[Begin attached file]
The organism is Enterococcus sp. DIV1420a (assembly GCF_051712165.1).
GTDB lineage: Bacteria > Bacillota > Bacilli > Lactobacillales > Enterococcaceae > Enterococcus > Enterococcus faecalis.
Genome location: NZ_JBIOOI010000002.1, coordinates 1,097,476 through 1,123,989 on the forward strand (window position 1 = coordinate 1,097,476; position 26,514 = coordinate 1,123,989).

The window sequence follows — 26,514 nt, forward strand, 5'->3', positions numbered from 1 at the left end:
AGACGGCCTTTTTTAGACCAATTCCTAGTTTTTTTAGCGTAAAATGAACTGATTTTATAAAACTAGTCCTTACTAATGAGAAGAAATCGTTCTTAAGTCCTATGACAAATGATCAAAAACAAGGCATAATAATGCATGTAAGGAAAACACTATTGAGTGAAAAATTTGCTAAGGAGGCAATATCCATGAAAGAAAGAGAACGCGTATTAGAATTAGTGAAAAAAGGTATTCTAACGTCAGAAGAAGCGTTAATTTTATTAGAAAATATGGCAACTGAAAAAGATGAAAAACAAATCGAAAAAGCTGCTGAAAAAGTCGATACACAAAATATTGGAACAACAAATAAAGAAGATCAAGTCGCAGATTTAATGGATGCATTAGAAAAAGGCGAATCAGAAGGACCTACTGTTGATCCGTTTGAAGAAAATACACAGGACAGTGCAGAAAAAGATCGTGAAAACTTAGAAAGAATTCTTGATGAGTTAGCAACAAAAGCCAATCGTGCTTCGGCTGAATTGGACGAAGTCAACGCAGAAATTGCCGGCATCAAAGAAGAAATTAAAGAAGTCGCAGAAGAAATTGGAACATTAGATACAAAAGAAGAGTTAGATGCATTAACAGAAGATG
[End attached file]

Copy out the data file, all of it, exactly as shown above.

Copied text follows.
The organism is Enterococcus sp. DIV1420a (assembly GCF_051712165.1).
GTDB lineage: Bacteria > Bacillota > Bacilli > Lactobacillales > Enterococcaceae > Enterococcus > Enterococcus faecalis.
Genome location: NZ_JBIOOI010000002.1, coordinates 1,097,476 through 1,123,989 on the forward strand (window position 1 = coordinate 1,097,476; position 26,514 = coordinate 1,123,989).

The window sequence follows — 26,514 nt, forward strand, 5'->3', positions numbered from 1 at the left end:
AGACGGCCTTTTTTAGACCAATTCCTAGTTTTTTTAGCGTAAAATGAACTGATTTTATAAAACTAGTCCTTACTAATGAGAAGAAATCGTTCTTAAGTCCTATGACAAATGATCAAAAACAAGGCATAATAATGCATGTAAGGAAAACACTATTGAGTGAAAAATTTGCTAAGGAGGCAATATCCATGAAAGAAAGAGAACGCGTATTAGAATTAGTGAAAAAAGGTATTCTAACGTCAGAAGAAGCGTTAATTTTATTAGAAAATATGGCAACTGAAAAAGATGAAAAACAAATCGAAAAAGCTGCTGAAAAAGTCGATACACAAAATATTGGAACAACAAATAAAGAAGATCAAGTCGCAGATTTAATGGATGCATTAGAAAAAGGCGAATCAGAAGGACCTACTGTTGATCCGTTTGAAGAAAATACACAGGACAGTGCAGAAAAAGATCGTGAAAACTTAGAAAGAATTCTTGATGAGTTAGCAACAAAAGCCAATCGTGCTTCGGCTGAATTGGACGAAGTCAACGCAGAAATTGCCGGCATCAAAGAAGAAATTAAAGAAGTCGCAGAAGAAATTGGAACATTAGATACAAAAGAAGAGTTAGATGCATTAACAGAAGATG